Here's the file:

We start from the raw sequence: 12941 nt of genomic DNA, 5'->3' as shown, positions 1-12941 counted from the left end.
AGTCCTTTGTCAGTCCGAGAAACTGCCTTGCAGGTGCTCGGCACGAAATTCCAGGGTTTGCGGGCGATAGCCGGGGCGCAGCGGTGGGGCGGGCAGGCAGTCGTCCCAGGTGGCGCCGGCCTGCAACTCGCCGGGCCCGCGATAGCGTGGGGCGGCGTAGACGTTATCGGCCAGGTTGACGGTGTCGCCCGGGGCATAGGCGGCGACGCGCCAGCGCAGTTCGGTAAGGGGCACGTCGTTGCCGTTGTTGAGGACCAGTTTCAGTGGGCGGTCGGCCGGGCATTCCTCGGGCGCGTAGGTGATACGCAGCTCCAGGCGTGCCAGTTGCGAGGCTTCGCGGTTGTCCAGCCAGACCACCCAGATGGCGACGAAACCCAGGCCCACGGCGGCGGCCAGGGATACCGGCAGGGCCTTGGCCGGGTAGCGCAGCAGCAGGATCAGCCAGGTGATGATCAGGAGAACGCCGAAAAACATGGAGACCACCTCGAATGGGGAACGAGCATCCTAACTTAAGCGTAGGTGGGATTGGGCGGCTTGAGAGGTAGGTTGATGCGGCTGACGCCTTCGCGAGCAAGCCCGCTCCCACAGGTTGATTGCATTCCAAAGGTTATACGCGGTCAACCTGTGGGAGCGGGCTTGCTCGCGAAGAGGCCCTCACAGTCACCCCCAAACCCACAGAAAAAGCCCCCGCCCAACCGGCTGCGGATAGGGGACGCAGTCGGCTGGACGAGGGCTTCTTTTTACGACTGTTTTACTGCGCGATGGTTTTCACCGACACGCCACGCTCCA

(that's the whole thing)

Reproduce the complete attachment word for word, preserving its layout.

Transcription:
We start from the raw sequence: 12941 nt of genomic DNA, 5'->3' as shown, positions 1-12941 counted from the left end.
AGTCCTTTGTCAGTCCGAGAAACTGCCTTGCAGGTGCTCGGCACGAAATTCCAGGGTTTGCGGGCGATAGCCGGGGCGCAGCGGTGGGGCGGGCAGGCAGTCGTCCCAGGTGGCGCCGGCCTGCAACTCGCCGGGCCCGCGATAGCGTGGGGCGGCGTAGACGTTATCGGCCAGGTTGACGGTGTCGCCCGGGGCATAGGCGGCGACGCGCCAGCGCAGTTCGGTAAGGGGCACGTCGTTGCCGTTGTTGAGGACCAGTTTCAGTGGGCGGTCGGCCGGGCATTCCTCGGGCGCGTAGGTGATACGCAGCTCCAGGCGTGCCAGTTGCGAGGCTTCGCGGTTGTCCAGCCAGACCACCCAGATGGCGACGAAACCCAGGCCCACGGCGGCGGCCAGGGATACCGGCAGGGCCTTGGCCGGGTAGCGCAGCAGCAGGATCAGCCAGGTGATGATCAGGAGAACGCCGAAAAACATGGAGACCACCTCGAATGGGGAACGAGCATCCTAACTTAAGCGTAGGTGGGATTGGGCGGCTTGAGAGGTAGGTTGATGCGGCTGACGCCTTCGCGAGCAAGCCCGCTCCCACAGGTTGATTGCATTCCAAAGGTTATACGCGGTCAACCTGTGGGAGCGGGCTTGCTCGCGAAGAGGCCCTCACAGTCACCCCCAAACCCACAGAAAAAGCCCCCGCCCAACCGGCTGCGGATAGGGGACGCAGTCGGCTGGACGAGGGCTTCTTTTTACGACTGTTTTACTGCGCGATGGTTTTCACCGACACGCCACGCTCCA